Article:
Even as Chinese dissidents like Nobel laureate Liu Xiaobo and artist Ai Weiwei suffer physical imprisonment, hundreds of millions of their fellow Chinese citizens are suffering a form of mental imprisonment thanks to their nation's system of internet censorship.
A great film should change lives. While typically cinematic masterpieces are able to change the outlook of their audiences, in the case of Safinez Bousbia's documentary El Gusto, the film managed to dramatically change the existence of its subjects and its filmmaker.
"Capitalism is not natural, it's just brainwashed into us," Antonino D'Ambrosio, director and producer of Let Fury Have The Hour, tells me. Political art impacts our consciousness, it can change our votes. It redirects anger.
I never imagined that a film about a painting, a portrait of a woman with haunting eyes and copper hair, would be as full of life, love, passion and betrayal as Andrew Shea's Portrait of Wally.
Staying real, true to the culture and history, can hurt the commercial potential of a cop-action film, disappoint the fans' expected "one-up" from the latest genre hit. But director Alberto Rodriguez seems okay with that.
I would like to go on the record saying that Monday night in N.Y.C. is officially underrated. While some people are just reading the newspapers they threw to the side on Sunday, I hit four different parties -- not bad for what is typically a somber evening.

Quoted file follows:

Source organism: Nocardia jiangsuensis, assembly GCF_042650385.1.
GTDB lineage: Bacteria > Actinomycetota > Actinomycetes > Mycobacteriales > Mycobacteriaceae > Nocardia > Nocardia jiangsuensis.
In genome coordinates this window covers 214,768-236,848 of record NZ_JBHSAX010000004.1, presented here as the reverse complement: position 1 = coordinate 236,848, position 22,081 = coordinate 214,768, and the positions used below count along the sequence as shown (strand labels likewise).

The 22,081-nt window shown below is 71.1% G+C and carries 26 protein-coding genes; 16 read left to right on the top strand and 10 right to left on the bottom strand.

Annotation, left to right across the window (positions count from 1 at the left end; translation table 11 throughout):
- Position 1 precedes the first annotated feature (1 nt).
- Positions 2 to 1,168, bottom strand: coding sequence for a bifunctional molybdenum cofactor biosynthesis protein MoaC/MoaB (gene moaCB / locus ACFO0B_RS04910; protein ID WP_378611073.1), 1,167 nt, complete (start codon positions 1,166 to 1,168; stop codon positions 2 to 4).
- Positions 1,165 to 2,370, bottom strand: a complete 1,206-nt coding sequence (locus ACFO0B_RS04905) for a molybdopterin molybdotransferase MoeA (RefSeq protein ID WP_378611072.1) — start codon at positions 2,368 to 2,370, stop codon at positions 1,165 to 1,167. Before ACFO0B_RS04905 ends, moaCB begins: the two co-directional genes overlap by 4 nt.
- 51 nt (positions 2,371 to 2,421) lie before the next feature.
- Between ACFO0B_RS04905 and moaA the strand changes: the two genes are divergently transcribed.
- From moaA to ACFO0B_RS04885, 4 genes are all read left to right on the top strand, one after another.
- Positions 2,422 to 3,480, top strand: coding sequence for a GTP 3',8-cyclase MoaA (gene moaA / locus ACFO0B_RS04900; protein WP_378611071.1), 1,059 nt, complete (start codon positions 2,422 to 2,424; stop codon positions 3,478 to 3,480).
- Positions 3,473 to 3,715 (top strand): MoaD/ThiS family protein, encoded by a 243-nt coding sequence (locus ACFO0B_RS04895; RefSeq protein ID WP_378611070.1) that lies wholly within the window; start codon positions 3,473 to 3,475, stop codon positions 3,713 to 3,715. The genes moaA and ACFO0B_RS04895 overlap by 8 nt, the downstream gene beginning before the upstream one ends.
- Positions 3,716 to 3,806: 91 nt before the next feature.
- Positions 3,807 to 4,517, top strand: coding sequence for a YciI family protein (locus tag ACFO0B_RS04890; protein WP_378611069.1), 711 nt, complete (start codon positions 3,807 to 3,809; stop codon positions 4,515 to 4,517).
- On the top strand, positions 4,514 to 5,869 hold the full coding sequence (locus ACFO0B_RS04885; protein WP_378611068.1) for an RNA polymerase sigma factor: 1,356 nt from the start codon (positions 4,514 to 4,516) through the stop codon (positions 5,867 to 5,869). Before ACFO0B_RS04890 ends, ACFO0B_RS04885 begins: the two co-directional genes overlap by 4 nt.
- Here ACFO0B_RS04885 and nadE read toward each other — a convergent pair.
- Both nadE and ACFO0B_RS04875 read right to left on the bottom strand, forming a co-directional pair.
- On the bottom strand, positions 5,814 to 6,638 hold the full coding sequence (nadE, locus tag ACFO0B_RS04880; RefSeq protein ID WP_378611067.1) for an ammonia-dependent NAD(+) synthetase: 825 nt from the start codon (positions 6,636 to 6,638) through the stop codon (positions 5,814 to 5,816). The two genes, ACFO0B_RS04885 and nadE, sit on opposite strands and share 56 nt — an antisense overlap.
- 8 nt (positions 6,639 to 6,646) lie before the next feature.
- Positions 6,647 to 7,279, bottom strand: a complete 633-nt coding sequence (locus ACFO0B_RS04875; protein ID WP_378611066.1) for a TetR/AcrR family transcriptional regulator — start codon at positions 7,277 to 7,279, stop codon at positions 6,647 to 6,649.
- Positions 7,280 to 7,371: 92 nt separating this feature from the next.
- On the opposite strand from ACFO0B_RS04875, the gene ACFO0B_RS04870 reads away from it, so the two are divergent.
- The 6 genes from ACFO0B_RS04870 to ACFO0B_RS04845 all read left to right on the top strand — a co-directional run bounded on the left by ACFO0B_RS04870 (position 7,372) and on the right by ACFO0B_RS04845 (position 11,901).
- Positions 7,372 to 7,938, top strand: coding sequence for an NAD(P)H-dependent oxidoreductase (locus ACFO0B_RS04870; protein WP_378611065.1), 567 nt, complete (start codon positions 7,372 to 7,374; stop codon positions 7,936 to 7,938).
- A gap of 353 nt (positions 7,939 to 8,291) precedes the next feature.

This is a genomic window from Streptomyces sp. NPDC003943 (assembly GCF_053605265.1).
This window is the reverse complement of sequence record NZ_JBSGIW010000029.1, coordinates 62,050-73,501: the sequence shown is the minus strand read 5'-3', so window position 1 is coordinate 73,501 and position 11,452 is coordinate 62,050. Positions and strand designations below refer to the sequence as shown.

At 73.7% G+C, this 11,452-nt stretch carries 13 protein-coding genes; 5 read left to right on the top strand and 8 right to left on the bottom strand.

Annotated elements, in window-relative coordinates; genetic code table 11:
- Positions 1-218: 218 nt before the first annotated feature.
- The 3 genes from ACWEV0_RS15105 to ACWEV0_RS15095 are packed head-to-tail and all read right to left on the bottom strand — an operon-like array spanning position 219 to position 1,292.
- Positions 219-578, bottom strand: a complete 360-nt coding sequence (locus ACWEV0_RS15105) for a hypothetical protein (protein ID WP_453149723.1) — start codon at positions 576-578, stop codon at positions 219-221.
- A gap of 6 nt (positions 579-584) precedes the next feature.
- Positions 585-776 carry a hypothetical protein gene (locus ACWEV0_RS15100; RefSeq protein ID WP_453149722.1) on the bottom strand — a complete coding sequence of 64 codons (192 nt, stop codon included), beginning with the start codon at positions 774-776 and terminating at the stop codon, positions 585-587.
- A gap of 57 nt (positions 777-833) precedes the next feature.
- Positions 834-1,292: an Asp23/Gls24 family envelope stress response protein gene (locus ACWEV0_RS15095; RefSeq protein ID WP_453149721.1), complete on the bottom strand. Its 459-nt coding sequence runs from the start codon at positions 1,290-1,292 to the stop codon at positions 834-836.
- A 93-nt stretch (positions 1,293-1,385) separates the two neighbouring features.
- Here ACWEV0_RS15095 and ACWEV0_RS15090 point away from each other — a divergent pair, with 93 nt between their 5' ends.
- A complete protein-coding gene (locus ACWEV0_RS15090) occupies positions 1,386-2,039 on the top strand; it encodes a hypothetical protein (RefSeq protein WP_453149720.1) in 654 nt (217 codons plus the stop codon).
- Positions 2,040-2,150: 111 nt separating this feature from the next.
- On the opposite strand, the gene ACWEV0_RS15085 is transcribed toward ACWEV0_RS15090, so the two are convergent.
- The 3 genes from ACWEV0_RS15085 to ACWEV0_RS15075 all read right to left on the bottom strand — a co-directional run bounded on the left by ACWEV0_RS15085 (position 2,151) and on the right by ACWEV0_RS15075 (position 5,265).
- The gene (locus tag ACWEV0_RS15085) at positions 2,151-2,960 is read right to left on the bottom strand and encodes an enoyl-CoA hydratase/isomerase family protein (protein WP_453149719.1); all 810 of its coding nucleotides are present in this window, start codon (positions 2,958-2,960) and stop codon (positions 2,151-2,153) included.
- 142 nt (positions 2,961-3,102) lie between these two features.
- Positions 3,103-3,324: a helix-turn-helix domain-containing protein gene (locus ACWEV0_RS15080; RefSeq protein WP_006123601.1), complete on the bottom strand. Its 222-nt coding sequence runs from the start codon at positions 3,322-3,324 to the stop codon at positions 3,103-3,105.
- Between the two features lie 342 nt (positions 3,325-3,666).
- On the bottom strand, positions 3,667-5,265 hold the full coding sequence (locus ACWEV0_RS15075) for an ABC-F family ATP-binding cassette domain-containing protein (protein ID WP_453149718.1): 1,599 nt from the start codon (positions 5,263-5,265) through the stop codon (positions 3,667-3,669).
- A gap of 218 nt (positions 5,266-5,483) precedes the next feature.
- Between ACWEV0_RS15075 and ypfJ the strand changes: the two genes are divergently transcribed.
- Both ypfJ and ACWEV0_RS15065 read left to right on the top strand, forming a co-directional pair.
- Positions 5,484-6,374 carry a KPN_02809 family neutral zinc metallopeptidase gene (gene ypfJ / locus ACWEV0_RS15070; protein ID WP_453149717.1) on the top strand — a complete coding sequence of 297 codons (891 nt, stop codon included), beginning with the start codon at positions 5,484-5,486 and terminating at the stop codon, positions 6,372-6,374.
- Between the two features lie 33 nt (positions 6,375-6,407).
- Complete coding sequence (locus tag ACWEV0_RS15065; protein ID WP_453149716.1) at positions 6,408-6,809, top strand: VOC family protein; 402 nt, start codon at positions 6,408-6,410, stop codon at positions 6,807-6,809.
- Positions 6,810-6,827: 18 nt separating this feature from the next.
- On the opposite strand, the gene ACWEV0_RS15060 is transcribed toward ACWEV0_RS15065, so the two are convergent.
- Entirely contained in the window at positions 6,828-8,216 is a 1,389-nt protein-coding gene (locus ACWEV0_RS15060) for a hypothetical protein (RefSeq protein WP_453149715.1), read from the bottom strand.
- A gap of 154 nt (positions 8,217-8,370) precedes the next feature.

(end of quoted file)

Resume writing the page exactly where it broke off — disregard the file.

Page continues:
As the 2012 Tribeca Film Festival closed with several successful fan-funded films, we can only expect to see an increase of crowdfunded films at next year's festival.
Is a war over the day the president proclaims it's over, or when the very last man comes home? Those were the contrasting principles I found myself silently debating while I watched Beth Murphy's latest film The List at this year's Tribeca Film Festival.
Ultimately, The Virgin, the Copts and Me is about what it portrays but also what it conveys. Each audience member at that screening came away with a very personal feeling. Mine was a resolve to continue to believe in the magical power of cinema.
What Antonino D'Ambrosio has done with Let Fury Have the Hour is making me rethink everything I took for granted in my life.
Tomorrow the Tribeca Film Festival is hosting the Third Annual Tribeca Disruptive Innovation Awards.
"In the process of making this film, Jenna [Fischer] and I fell in love and got married."
Ivana Mladenovic's Turn Off the Lights is a tribute to the resilience of the Roma people. I caught up with Mladenovic during the and asked her about growing up in Serbia during the war and her inspirations as a filmmaker.
The good news: several of this year's standout films at the Tribeca Film Festival are by women. The bad news: some of the fest's worst misfires are also by women.
Let Fury Have the Hour is a social history told not through war and conquest but through street art, literature, music, film, science, labor, public service or what I call creative-response.
Thai director Pen-ek Ratanaruang's Headshot begins as a curious twist on the crime thriller, and proceeds from there to delve into questions of morality, redemption, and spirituality. And it still kicks ass, which is cool.